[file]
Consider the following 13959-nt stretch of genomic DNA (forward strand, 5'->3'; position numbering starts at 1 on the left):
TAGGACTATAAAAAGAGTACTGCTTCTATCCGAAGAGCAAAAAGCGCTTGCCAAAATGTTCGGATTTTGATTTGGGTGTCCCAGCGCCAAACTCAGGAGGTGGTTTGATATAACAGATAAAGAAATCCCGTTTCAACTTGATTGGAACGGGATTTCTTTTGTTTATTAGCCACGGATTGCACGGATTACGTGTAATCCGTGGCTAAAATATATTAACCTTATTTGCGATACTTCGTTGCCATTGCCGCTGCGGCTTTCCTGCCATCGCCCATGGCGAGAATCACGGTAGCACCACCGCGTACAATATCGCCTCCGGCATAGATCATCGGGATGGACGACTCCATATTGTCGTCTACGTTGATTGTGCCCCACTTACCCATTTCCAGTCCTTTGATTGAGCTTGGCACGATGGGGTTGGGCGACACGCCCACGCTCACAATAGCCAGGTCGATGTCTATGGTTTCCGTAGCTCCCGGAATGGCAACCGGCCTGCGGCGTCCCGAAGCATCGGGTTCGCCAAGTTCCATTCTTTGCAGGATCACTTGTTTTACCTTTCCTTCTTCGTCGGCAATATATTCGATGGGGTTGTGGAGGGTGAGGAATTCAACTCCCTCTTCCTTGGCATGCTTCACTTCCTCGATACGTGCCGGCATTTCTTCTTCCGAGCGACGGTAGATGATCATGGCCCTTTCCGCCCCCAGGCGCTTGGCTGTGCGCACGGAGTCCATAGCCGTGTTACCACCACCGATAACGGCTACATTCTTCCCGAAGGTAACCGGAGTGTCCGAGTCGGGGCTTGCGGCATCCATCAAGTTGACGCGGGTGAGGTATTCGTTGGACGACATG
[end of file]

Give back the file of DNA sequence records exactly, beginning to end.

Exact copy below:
Consider the following 13959-nt stretch of genomic DNA (forward strand, 5'->3'; position numbering starts at 1 on the left):
TAGGACTATAAAAAGAGTACTGCTTCTATCCGAAGAGCAAAAAGCGCTTGCCAAAATGTTCGGATTTTGATTTGGGTGTCCCAGCGCCAAACTCAGGAGGTGGTTTGATATAACAGATAAAGAAATCCCGTTTCAACTTGATTGGAACGGGATTTCTTTTGTTTATTAGCCACGGATTGCACGGATTACGTGTAATCCGTGGCTAAAATATATTAACCTTATTTGCGATACTTCGTTGCCATTGCCGCTGCGGCTTTCCTGCCATCGCCCATGGCGAGAATCACGGTAGCACCACCGCGTACAATATCGCCTCCGGCATAGATCATCGGGATGGACGACTCCATATTGTCGTCTACGTTGATTGTGCCCCACTTACCCATTTCCAGTCCTTTGATTGAGCTTGGCACGATGGGGTTGGGCGACACGCCCACGCTCACAATAGCCAGGTCGATGTCTATGGTTTCCGTAGCTCCCGGAATGGCAACCGGCCTGCGGCGTCCCGAAGCATCGGGTTCGCCAAGTTCCATTCTTTGCAGGATCACTTGTTTTACCTTTCCTTCTTCGTCGGCAATATATTCGATGGGGTTGTGGAGGGTGAGGAATTCAACTCCCTCTTCCTTGGCATGCTTCACTTCCTCGATACGTGCCGGCATTTCTTCTTCCGAGCGACGGTAGATGATCATGGCCCTTTCCGCCCCCAGGCGCTTGGCTGTGCGCACGGAGTCCATAGCCGTGTTACCACCACCGATAACGGCTACATTCTTCCCGAAGGTAACCGGAGTGTCCGAGTCGGGGCTTGCGGCATCCATCAAGTTGACGCGGGTGAGGTATTCGTTGGACGACATG